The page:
Matt Sweetman

New website built with Haggerston

The latest version of this site was built using Haggerston, a static site generator developed in Node.js by myself and Kelvin Luck. It was named after the place it was built in.

For the past few years this site has been powered by Wordpress, but after several hacking attempts and an endless battle with spam I decided it was time to change. The new site is served as flat HTML - no PHP or databases in sight. I write the articles in markdown, run Haggerston, then sync the files to the web server. It's fast, easy to update, and security issues are kept to a minimum.

Leveraging the power of Grunt

Haggerston is built as a Grunt task. The reason we chose Grunt is because it can already do a lot of what is needed to generate a static site. It can copy files and folders, compile CSS, rsync to remote hosts, start local servers, and watch for file changes. The only task that's missing is one to generate HTML pages. This is where Haggerston comes in.

Haggerston is a relatively simple task, it's job is to turn a folder of .json files into .html files. Each json file specifies a template to use when rendering the html. If you've used javascript templating libraries before then the process should be familiar to you. All Haggerston is doing is turning templates into html files, and using the json files as data for the templates. Haggerston uses Swig as its templating language.

A basic example

Using Haggerston is as simple as dropping in an empty task into your Grunfile.js:

module.exports = function(grunt) {
    haggerston: {}


This makes the following assumptions: source files exist in a subfolder called src/content, templates exist in src/templates, and the generated site will be created in a subfolder called out. Each of these properties can be overridden in the config if necessary.

Let's take the url for this article as an example. The page exists at /articles/new-website-built-with-haggerston/, which started life in a source folder on my local machine like so:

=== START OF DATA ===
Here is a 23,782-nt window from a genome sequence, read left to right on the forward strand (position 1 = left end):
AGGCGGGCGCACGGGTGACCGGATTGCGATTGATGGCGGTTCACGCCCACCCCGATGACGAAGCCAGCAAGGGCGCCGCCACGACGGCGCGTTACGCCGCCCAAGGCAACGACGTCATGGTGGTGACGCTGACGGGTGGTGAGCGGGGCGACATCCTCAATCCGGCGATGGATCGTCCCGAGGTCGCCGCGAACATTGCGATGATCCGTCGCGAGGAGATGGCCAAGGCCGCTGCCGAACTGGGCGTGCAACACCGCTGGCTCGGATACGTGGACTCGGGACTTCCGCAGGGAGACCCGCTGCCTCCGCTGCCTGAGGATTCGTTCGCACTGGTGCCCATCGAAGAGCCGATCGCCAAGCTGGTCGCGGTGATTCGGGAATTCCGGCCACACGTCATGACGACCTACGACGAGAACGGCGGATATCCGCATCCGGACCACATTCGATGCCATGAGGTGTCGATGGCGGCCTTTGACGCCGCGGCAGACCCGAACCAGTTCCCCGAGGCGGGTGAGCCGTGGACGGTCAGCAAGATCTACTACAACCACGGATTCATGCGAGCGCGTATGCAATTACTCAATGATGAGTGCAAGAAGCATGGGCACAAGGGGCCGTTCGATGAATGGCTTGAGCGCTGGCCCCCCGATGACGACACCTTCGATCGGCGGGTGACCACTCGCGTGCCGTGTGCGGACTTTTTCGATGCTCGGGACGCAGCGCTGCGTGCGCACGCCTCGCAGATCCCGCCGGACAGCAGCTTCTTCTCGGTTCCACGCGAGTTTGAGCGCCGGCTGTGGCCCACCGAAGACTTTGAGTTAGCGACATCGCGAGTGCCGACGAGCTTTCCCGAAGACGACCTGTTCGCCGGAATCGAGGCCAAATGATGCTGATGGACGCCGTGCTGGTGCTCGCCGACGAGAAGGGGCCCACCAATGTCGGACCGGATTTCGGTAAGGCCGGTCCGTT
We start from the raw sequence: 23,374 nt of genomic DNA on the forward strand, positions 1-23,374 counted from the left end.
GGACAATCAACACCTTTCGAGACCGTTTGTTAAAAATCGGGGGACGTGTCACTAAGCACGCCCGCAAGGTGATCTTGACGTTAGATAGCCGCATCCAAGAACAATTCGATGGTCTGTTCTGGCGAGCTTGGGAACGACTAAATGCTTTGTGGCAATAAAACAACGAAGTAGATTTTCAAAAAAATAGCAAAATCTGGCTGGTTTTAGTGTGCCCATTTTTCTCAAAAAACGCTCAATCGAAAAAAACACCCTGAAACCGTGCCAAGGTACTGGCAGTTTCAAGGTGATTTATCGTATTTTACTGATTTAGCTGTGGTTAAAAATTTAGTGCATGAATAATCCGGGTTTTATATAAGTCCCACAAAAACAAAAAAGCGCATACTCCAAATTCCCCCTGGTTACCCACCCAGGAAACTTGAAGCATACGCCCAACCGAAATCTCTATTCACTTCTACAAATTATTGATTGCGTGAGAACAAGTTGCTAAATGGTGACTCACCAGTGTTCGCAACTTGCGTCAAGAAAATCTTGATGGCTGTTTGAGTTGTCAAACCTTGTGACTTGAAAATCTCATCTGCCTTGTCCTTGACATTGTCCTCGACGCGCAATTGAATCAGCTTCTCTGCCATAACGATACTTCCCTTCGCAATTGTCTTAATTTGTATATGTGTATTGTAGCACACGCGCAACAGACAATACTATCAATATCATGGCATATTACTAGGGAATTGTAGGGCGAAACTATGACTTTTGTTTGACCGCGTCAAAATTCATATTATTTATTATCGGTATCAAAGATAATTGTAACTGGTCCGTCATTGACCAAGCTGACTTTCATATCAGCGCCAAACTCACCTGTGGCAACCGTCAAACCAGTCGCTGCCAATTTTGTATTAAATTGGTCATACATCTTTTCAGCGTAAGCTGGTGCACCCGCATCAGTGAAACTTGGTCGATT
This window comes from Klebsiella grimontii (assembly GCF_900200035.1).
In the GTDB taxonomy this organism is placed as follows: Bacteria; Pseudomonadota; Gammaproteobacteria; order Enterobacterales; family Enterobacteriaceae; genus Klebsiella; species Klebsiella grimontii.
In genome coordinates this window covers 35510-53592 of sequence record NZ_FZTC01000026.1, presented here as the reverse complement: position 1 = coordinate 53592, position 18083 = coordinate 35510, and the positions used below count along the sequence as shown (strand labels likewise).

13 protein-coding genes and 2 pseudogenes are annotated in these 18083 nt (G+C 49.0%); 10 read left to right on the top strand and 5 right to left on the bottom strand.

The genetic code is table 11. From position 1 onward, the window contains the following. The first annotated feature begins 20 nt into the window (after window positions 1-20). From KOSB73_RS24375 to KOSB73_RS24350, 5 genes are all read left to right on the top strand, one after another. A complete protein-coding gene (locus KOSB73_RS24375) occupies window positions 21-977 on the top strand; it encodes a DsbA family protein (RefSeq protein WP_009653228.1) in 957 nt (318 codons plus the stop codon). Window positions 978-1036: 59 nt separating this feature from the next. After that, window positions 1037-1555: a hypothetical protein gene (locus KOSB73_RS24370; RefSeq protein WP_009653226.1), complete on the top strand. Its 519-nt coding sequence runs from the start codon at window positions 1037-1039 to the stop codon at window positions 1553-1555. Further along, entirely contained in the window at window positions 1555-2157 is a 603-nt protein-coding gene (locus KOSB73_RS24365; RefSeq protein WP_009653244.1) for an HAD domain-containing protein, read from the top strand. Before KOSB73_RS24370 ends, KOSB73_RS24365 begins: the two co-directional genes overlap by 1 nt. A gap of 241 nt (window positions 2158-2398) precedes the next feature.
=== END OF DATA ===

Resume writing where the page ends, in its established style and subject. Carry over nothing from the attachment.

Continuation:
└─┬ content/
  ├─┬ articles/
  │ └─┬ new-website-built-with-haggerston/
  │   └── index.json
  └─┬ templates/
    └── article.html

Running grunt haggerston from the command line will take each .json file from the content folder, render it against a chosen Swig template from the templates folder and export the .html into a corresponding structure in the output folder:

└─┬ articles/
  └─┬ new-website-built-with-haggerston/
    └── index.html

You choose which template to render the data against by specifying it in each json file. Let's take a look at the index.json file of this page as an example:

  "template": "article.swig",
  "templateData": {
    "title": "New website built with Haggerston",
    "date": "2013-04-27",
    "blurb": "How I built my new website with Haggerston and Grunt",
    "content": ""
  • "template" specifies which Swig template will be used to render the .html file. This is the only mandatory property of a Haggerston .json file.
  • "templateData" is the data that will be sent to the Swig template when it's rendered. You can put anything you like inside it, or omit it entirely.

This process is extremely simple, but the key to making a good static site is knowing how to use templates. Swig supports something called template inheritance which allows templates to inherit and override blocks of markup from their parent. I won't go into detail here, but check out the Swig documentation for an example of how to use it.

Using the concept of middleware

Each step in the Haggerston process is designed as middleware, an idea borrowed from connect that allows developers to intercept the flow of a process and manipulate the data being worked upon.

You may have noticed a property in the index.json example above:

"content": ""

Haggerston is designed to find properties with values that end in '.md'. Once it finds them it tries to locate the referenced markdown file, parse it into html, and replace the original property with the result. This means that when you use {{content}} in your template you're actually getting the html generated from the file, not the string ''.

The part of Haggerston that does this is called the Markdown middleware. It's simply a function that gets called during the overall Haggerston Grunt task. Each middleware acts the same, and the function is given access to all the json data and rendered templates, meaning it can manipulate the pages in whatever way it likes before they're written to disk.

The basis for a piece of middleware looks like this:

module.exports = function() {
  return function (pages, next, options) {
    // Here you can manipulate the pages array in whatever way you want.
    // Afterwards just call next(pages) to continue with the Haggerston process.

Haggerston comes with a default set of middleware modules that performs common tasks. Each middleware is executed sequentially, and is top-and-tailed with core tasks that cannot be moved. Here's an example of how the overall process works:

  1. Core process: Read .json files into javascript objects
  2. Middleware: Read markdown files and parse them into html markup
  3. Middleware: Render the template into html markup
  4. Middleware: Highlight any code blocks found in the rendered markup
  5. Core process: Write the rendered markup to .html files.

You can write your own middleware and insert it at any point between the opening and closing core processes.